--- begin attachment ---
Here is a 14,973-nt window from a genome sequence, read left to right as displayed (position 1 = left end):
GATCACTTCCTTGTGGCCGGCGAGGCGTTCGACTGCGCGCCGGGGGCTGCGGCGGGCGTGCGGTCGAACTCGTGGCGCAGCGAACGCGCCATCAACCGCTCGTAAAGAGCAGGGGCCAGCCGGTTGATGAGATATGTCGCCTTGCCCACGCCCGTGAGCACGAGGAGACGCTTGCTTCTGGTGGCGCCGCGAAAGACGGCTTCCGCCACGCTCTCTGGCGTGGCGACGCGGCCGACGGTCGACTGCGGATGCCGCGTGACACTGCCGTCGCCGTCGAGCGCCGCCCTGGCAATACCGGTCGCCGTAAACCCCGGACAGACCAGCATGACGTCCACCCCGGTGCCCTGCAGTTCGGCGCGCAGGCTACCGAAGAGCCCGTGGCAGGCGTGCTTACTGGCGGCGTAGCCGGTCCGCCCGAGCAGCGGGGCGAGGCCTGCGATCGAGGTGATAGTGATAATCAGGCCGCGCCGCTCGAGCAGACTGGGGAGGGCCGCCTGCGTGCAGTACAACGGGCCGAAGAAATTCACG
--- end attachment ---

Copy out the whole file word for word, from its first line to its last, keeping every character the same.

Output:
Here is a 14,973-nt window from a genome sequence, read left to right as displayed (position 1 = left end):
GATCACTTCCTTGTGGCCGGCGAGGCGTTCGACTGCGCGCCGGGGGCTGCGGCGGGCGTGCGGTCGAACTCGTGGCGCAGCGAACGCGCCATCAACCGCTCGTAAAGAGCAGGGGCCAGCCGGTTGATGAGATATGTCGCCTTGCCCACGCCCGTGAGCACGAGGAGACGCTTGCTTCTGGTGGCGCCGCGAAAGACGGCTTCCGCCACGCTCTCTGGCGTGGCGACGCGGCCGACGGTCGACTGCGGATGCCGCGTGACACTGCCGTCGCCGTCGAGCGCCGCCCTGGCAATACCGGTCGCCGTAAACCCCGGACAGACCAGCATGACGTCCACCCCGGTGCCCTGCAGTTCGGCGCGCAGGCTACCGAAGAGCCCGTGGCAGGCGTGCTTACTGGCGGCGTAGCCGGTCCGCCCGAGCAGCGGGGCGAGGCCTGCGATCGAGGTGATAGTGATAATCAGGCCGCGCCGCTCGAGCAGACTGGGGAGGGCCGCCTGCGTGCAGTACAACGGGCCGAAGAAATTCACG